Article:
After wading through this, I began to see the same basic widgets and ideas that are common in the iPhone and, for that matter, many UI frameworks. There are TextViews, TableLayouts, and MapViews just like on the iPhone. These platforms really are small desktops with rejiggered proportions for the windows.
There is one point, though, where iPhone and Android diverge. While Objective C is similar to Java for many intents and purposes, it is a dynamic language. Some Java programmers report that they are much happier to let Java take care of the memory management and catch bugs at compile time. Other Java programmers point out the usefulness of still thinking like a C programmer, because memory is at a premium on a smartphone and garbage collection can cause hiccups.
I have noted some divergences that might rankle people. Why did Google build its own framework instead of using something a bit more standard, like the Java Micro Edition or plain old Swing? Neither has a wonderful reputation, but it might have made sense to rework them instead of starting anew. I'm not sure I can even guess except that it wanted to do things the Google way. Anyone who's used other Google tools -- such as the Google Web Toolkit or the App Engine -- will recognize the spare, no-nonsense aesthetic immediately.
It's worth noting that the Android platform is significantly more open than Apple's. If you want the documentation, it's available for you without clicking through some gateway. The discussions about the platform are open and encouraged. All of this should be a big advantage to enterprise developers who want to ship something to everyone in an office without jumping through the hoops from Apple.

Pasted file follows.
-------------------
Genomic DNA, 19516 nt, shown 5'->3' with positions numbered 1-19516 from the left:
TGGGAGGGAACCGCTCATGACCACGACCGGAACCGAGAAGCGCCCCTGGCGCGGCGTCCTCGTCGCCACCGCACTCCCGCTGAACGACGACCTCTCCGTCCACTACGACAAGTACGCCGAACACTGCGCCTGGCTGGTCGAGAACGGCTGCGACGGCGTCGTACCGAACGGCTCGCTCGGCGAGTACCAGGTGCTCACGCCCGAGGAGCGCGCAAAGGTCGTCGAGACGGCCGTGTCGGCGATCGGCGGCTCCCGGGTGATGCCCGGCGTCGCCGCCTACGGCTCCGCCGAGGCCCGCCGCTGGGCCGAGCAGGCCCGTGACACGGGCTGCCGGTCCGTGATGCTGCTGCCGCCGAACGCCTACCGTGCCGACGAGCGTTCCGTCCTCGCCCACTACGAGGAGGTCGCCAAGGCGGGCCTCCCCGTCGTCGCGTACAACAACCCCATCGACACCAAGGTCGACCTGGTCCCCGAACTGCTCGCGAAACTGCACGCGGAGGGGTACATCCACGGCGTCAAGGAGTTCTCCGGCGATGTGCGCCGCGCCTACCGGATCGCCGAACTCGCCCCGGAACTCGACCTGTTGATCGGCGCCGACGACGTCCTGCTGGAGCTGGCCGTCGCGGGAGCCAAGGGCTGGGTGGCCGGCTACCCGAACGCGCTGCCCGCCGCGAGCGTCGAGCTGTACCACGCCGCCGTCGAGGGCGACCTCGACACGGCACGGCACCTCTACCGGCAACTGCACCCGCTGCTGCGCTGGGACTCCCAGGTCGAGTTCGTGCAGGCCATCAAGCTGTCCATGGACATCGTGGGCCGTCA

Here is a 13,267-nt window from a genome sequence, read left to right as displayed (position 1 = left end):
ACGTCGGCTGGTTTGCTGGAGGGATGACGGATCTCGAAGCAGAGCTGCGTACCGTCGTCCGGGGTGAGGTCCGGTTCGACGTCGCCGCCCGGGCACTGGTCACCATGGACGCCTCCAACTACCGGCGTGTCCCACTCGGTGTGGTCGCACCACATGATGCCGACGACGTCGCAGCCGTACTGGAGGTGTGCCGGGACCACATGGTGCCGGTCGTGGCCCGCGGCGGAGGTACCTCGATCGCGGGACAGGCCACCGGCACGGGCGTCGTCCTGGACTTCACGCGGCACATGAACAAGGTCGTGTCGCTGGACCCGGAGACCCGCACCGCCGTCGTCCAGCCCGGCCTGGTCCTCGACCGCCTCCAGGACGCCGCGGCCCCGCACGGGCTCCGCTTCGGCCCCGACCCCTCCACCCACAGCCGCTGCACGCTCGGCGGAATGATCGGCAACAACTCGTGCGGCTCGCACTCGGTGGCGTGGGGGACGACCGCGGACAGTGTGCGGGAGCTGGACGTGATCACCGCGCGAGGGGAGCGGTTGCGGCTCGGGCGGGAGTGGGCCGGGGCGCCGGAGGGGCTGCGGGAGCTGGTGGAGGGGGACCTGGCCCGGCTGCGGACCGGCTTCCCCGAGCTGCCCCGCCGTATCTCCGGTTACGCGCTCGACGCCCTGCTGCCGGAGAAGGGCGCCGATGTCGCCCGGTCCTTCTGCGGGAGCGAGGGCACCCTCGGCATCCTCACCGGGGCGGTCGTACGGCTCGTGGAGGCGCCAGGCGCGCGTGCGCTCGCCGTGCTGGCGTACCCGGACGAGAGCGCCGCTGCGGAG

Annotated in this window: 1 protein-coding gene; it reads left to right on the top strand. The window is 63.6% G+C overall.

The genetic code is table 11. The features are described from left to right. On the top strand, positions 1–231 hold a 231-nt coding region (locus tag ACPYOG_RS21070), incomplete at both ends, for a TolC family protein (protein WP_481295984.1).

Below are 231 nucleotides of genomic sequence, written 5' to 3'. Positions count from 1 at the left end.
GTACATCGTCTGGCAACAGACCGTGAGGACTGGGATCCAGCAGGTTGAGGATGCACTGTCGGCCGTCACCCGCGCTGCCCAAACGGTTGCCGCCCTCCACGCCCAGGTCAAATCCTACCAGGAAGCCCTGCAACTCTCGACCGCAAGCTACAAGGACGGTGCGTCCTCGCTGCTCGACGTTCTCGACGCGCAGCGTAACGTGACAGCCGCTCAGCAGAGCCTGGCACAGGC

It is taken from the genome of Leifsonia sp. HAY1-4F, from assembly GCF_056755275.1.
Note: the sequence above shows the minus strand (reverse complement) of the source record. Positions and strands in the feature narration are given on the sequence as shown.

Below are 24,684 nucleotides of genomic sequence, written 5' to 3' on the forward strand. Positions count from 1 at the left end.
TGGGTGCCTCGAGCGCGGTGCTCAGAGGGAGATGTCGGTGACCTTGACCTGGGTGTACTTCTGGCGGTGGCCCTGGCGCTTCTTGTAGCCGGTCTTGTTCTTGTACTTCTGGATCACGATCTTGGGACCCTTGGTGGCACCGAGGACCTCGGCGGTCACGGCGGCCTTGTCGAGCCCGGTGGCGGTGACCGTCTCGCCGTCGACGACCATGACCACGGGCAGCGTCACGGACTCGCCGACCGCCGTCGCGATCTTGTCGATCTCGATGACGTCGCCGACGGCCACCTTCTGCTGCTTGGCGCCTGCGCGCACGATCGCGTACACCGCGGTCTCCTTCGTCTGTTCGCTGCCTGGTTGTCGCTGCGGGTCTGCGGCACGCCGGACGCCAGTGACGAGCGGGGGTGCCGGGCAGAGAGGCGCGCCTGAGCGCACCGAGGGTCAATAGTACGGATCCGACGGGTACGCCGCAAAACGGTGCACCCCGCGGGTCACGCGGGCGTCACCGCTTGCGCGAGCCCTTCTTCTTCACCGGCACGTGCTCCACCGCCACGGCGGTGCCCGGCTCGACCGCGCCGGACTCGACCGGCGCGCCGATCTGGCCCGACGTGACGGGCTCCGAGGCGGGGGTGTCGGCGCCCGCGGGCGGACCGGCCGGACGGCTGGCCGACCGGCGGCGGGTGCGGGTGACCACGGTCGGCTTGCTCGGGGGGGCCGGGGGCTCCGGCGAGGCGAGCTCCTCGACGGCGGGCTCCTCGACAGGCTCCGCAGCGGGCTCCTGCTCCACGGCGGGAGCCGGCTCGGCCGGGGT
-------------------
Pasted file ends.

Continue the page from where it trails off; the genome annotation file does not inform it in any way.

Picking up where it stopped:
"When I was writing a chapter on sound for 'Hello, Android,' I found it useful to study the source for the media player to clarify a few things that were not covered well in the documentation," says Ed Burnette, the author of the Hello, Android tutorial.
Still, there are limits that may be practical but won't please the faithful followers of Richard Stallman. Android may be all open source, but not everything in the Google phone is part of Android.
There are some loopholes. Google is now selling developers a completely unlocked phone for $400. This is an excellent option that will attract many programmers who long for the joy of logging into the phone as root and of flashing the ROM with as much modified code as they want. I have a hard time imagining how end-users will ultimately benefit from developers having more access, but that doesn't matter. It's a nice option that will encourage more creativity.
When a friend of mine moved to Washington, D.C., he was told he needed to get a smartphone because that's what one did. There's plenty of spare time between meetings and more than enough nervous energy to be turned into thumb taps. The new apparatchik, a longtime Mac lover, wanted to get an iPhone, but his new colleagues set him straight. The iPhone would flag him as an artsy trend chaser, but a BlackBerry would establish him as a bona fide member of the group serious enough to run the country. So he chose a BlackBerry.
BlackBerry developers will quickly learn how well the company knows that people choose the BlackBerry because they're dedicated team players. RIM's market is the enterprise developer. Within a few seconds of starting to create an application in the BlackBerry MDS Studio, I put up a form wrapped around a Web service. The tool's software wizards took the URL for the Web service, popped up a list of public methods, then designed a form for me once I chose a method. Boom. The BlackBerry has a front end that funnels input from the keyboard directly to a Web service call, then formats the result. It's not pretty. There are no flashy OpenGL graphics or flippy cards warping through multiple dimensions -- just a form, a Web service call, and the answer.
This example comes from the Rapid Application Development collection of classes and tools, built as plug-ins for Eclipse or for Microsoft Visual Studio. This collection of tools lets you build a set of forms by dragging little widgets to a page. In the background, the tool bundles all the descriptions into an application that's loaded on to the screen of the simulator. You don't really write Java code at all for this level.